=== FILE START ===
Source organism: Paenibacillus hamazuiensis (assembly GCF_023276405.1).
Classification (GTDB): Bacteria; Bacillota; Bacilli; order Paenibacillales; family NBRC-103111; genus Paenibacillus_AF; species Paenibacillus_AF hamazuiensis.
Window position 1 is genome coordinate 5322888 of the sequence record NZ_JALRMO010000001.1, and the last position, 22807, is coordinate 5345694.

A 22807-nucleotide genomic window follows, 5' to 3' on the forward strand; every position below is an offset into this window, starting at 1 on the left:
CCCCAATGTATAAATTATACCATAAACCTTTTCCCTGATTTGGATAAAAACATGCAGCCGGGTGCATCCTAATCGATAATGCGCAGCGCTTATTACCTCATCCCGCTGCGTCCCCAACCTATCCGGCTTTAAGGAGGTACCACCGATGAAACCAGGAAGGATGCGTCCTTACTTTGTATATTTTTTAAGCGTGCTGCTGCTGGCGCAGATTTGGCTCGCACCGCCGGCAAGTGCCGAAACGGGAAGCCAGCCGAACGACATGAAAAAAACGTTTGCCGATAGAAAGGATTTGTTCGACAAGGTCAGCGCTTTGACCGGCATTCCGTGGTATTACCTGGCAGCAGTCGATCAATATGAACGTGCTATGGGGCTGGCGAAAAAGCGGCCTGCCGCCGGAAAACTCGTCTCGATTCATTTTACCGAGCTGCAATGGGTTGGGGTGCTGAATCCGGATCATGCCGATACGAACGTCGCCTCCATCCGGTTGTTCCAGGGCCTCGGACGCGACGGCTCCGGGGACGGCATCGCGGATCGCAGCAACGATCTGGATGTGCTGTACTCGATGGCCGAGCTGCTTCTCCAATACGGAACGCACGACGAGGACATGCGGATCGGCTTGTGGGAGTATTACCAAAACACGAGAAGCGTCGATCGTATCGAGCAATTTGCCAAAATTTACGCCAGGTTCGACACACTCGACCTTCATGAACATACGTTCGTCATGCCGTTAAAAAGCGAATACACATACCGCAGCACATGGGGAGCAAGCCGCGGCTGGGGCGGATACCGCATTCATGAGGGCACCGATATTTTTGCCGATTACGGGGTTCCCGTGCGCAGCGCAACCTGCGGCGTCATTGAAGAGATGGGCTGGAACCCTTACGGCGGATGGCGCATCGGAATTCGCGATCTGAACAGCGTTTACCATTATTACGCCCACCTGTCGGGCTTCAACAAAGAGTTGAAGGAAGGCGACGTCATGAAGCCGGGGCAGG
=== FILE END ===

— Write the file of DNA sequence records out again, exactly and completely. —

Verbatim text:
Source organism: Paenibacillus hamazuiensis (assembly GCF_023276405.1).
Classification (GTDB): Bacteria; Bacillota; Bacilli; order Paenibacillales; family NBRC-103111; genus Paenibacillus_AF; species Paenibacillus_AF hamazuiensis.
Window position 1 is genome coordinate 5322888 of the sequence record NZ_JALRMO010000001.1, and the last position, 22807, is coordinate 5345694.

A 22807-nucleotide genomic window follows, 5' to 3' on the forward strand; every position below is an offset into this window, starting at 1 on the left:
CCCCAATGTATAAATTATACCATAAACCTTTTCCCTGATTTGGATAAAAACATGCAGCCGGGTGCATCCTAATCGATAATGCGCAGCGCTTATTACCTCATCCCGCTGCGTCCCCAACCTATCCGGCTTTAAGGAGGTACCACCGATGAAACCAGGAAGGATGCGTCCTTACTTTGTATATTTTTTAAGCGTGCTGCTGCTGGCGCAGATTTGGCTCGCACCGCCGGCAAGTGCCGAAACGGGAAGCCAGCCGAACGACATGAAAAAAACGTTTGCCGATAGAAAGGATTTGTTCGACAAGGTCAGCGCTTTGACCGGCATTCCGTGGTATTACCTGGCAGCAGTCGATCAATATGAACGTGCTATGGGGCTGGCGAAAAAGCGGCCTGCCGCCGGAAAACTCGTCTCGATTCATTTTACCGAGCTGCAATGGGTTGGGGTGCTGAATCCGGATCATGCCGATACGAACGTCGCCTCCATCCGGTTGTTCCAGGGCCTCGGACGCGACGGCTCCGGGGACGGCATCGCGGATCGCAGCAACGATCTGGATGTGCTGTACTCGATGGCCGAGCTGCTTCTCCAATACGGAACGCACGACGAGGACATGCGGATCGGCTTGTGGGAGTATTACCAAAACACGAGAAGCGTCGATCGTATCGAGCAATTTGCCAAAATTTACGCCAGGTTCGACACACTCGACCTTCATGAACATACGTTCGTCATGCCGTTAAAAAGCGAATACACATACCGCAGCACATGGGGAGCAAGCCGCGGCTGGGGCGGATACCGCATTCATGAGGGCACCGATATTTTTGCCGATTACGGGGTTCCCGTGCGCAGCGCAACCTGCGGCGTCATTGAAGAGATGGGCTGGAACCCTTACGGCGGATGGCGCATCGGAATTCGCGATCTGAACAGCGTTTACCATTATTACGCCCACCTGTCGGGCTTCAACAAAGAGTTGAAGGAAGGCGACGTCATGAAGCCGGGGCAGG